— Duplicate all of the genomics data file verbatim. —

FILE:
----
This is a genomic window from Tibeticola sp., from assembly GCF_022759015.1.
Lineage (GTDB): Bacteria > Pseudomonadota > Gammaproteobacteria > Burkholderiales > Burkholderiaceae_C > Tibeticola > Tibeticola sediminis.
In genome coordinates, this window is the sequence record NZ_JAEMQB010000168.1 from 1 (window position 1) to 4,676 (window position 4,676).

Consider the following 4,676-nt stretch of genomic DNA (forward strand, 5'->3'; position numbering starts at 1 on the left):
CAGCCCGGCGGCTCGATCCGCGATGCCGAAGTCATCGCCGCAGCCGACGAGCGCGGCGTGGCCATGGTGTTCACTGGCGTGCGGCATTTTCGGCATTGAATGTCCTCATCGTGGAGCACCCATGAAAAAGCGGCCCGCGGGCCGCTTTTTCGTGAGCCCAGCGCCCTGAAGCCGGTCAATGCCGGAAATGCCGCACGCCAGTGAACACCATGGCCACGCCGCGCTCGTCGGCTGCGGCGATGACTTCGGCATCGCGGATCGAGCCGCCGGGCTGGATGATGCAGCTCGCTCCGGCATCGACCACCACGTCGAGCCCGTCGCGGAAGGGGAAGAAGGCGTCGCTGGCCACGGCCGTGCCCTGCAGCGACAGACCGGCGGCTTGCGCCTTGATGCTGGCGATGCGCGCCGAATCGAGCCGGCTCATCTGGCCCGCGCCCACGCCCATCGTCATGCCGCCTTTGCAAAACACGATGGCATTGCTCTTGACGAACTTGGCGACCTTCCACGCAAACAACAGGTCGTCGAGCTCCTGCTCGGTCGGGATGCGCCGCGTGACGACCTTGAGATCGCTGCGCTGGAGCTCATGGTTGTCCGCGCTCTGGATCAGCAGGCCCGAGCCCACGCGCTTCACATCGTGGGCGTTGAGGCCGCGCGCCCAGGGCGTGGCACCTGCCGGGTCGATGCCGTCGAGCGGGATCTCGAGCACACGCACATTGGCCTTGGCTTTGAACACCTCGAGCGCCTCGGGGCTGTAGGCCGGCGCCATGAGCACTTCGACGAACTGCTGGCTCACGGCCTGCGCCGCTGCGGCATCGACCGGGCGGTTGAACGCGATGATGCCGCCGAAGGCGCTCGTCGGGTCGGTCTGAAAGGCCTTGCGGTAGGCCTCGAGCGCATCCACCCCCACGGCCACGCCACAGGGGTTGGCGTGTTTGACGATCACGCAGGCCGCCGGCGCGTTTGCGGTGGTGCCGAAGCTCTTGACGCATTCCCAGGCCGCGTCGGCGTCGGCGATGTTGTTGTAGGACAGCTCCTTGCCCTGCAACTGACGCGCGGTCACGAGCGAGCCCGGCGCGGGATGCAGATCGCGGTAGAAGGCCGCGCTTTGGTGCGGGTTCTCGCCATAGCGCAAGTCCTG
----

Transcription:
This is a genomic window from Tibeticola sp., from assembly GCF_022759015.1.
Lineage (GTDB): Bacteria > Pseudomonadota > Gammaproteobacteria > Burkholderiales > Burkholderiaceae_C > Tibeticola > Tibeticola sediminis.
In genome coordinates, this window is the sequence record NZ_JAEMQB010000168.1 from 1 (window position 1) to 4,676 (window position 4,676).

Consider the following 4,676-nt stretch of genomic DNA (forward strand, 5'->3'; position numbering starts at 1 on the left):
CAGCCCGGCGGCTCGATCCGCGATGCCGAAGTCATCGCCGCAGCCGACGAGCGCGGCGTGGCCATGGTGTTCACTGGCGTGCGGCATTTTCGGCATTGAATGTCCTCATCGTGGAGCACCCATGAAAAAGCGGCCCGCGGGCCGCTTTTTCGTGAGCCCAGCGCCCTGAAGCCGGTCAATGCCGGAAATGCCGCACGCCAGTGAACACCATGGCCACGCCGCGCTCGTCGGCTGCGGCGATGACTTCGGCATCGCGGATCGAGCCGCCGGGCTGGATGATGCAGCTCGCTCCGGCATCGACCACCACGTCGAGCCCGTCGCGGAAGGGGAAGAAGGCGTCGCTGGCCACGGCCGTGCCCTGCAGCGACAGACCGGCGGCTTGCGCCTTGATGCTGGCGATGCGCGCCGAATCGAGCCGGCTCATCTGGCCCGCGCCCACGCCCATCGTCATGCCGCCTTTGCAAAACACGATGGCATTGCTCTTGACGAACTTGGCGACCTTCCACGCAAACAACAGGTCGTCGAGCTCCTGCTCGGTCGGGATGCGCCGCGTGACGACCTTGAGATCGCTGCGCTGGAGCTCATGGTTGTCCGCGCTCTGGATCAGCAGGCCCGAGCCCACGCGCTTCACATCGTGGGCGTTGAGGCCGCGCGCCCAGGGCGTGGCACCTGCCGGGTCGATGCCGTCGAGCGGGATCTCGAGCACACGCACATTGGCCTTGGCTTTGAACACCTCGAGCGCCTCGGGGCTGTAGGCCGGCGCCATGAGCACTTCGACGAACTGCTGGCTCACGGCCTGCGCCGCTGCGGCATCGACCGGGCGGTTGAACGCGATGATGCCGCCGAAGGCGCTCGTCGGGTCGGTCTGAAAGGCCTTGCGGTAGGCCTCGAGCGCATCCACCCCCACGGCCACGCCACAGGGGTTGGCGTGTTTGACGATCACGCAGGCCGCCGGCGCGTTTGCGGTGGTGCCGAAGCTCTTGACGCATTCCCAGGCCGCGTCGGCGTCGGCGATGTTGTTGTAGGACAGCTCCTTGCCCTGCAACTGACGCGCGGTCACGAGCGAGCCCGGCGCGGGATGCAGATCGCGGTAGAAGGCCGCGCTTTGGTGCGGGTTCTCGCCATAGCGCAAGTCCTG